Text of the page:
Crop residues, including wheat straw and corn stover, are a feedstock for the production of cellulosic biofuel that could contribute to meeting advanced biofuel targets and decarbonization goals for the transport sector. However, there are concerns about potential negative environmental impacts of crop residue harvest for biofuel production. In particular, incentivizing the collection and use of crop residues that otherwise would have been retained in fields can affect soil carbon and soil quality.
This study presents a review and meta-analysis of experimental findings on the impact of crop residue management on soil carbon in the European Union. While many studies on crop residue harvesting have been focused on corn stover in the United States, much less is known about these impacts in the European context. This study seeks to understand how much crop residue can be sustainably harvested from European fields and what physical and management factors affect sustainable removal rates. In any case, it is clear that sustainable residue removal rates should be determined based on local conditions and practices.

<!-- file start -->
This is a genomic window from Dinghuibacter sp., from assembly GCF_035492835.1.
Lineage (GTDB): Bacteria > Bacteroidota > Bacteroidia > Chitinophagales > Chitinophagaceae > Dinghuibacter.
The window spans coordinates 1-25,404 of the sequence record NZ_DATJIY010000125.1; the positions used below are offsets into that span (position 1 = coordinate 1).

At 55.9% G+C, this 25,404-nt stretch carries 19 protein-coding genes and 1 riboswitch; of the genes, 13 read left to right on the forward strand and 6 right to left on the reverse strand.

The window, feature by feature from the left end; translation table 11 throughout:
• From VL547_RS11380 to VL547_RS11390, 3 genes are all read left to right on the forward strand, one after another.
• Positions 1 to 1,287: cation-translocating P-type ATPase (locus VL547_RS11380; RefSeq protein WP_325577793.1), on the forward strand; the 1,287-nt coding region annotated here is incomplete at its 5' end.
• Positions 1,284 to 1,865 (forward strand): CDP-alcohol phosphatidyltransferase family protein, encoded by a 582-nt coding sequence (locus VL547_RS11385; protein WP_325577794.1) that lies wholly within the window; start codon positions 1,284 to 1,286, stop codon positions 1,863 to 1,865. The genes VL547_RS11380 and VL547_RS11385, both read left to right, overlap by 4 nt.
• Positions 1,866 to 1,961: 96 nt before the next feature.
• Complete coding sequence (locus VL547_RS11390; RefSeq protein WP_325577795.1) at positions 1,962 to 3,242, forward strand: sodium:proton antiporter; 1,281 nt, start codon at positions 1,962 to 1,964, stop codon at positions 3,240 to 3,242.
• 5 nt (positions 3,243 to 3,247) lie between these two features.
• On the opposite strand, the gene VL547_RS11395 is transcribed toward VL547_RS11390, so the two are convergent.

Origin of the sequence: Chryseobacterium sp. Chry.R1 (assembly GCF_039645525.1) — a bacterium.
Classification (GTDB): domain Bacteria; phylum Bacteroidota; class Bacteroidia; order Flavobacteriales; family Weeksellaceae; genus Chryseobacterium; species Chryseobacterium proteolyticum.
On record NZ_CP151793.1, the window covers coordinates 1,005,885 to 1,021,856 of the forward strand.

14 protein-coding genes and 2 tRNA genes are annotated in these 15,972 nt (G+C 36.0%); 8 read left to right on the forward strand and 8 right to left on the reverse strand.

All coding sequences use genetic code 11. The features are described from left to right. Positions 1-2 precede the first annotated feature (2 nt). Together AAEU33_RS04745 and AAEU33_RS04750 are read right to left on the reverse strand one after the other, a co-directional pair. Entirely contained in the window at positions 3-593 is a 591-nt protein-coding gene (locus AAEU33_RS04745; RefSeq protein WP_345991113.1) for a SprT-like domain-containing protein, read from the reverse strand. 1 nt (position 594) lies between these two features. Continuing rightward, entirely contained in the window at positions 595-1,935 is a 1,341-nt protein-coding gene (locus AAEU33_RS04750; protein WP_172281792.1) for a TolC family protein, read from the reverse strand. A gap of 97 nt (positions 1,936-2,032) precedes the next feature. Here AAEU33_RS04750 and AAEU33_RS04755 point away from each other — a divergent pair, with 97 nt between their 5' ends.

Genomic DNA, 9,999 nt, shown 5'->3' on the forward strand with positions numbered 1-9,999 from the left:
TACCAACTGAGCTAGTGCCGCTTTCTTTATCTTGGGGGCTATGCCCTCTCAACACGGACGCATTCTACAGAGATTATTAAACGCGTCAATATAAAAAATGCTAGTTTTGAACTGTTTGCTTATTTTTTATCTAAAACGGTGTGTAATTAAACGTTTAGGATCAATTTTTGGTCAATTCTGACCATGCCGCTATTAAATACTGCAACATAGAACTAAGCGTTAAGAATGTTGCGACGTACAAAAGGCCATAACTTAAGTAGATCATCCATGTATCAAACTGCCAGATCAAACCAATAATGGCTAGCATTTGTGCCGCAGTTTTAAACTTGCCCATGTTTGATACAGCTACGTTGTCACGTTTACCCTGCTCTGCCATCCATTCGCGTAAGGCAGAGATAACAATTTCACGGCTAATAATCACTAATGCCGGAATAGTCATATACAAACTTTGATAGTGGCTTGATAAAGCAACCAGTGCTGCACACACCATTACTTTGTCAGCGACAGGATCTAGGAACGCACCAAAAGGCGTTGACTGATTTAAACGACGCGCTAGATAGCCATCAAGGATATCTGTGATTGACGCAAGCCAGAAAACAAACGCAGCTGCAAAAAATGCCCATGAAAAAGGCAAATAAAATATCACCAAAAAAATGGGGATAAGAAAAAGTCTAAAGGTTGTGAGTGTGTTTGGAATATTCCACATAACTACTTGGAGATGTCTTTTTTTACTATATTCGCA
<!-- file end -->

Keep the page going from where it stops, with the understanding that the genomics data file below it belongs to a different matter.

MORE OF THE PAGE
Our assessment supports the idea that, in many cases, some amount of crop residue can be harvested without negative impacts on soil carbon. There is thus the potential for considerable scaling up of Europe’s cellulosic biofuel industry using this resource; biofuel produced from crop residues could deliver greenhouse gas reductions while supporting sustainable agriculture.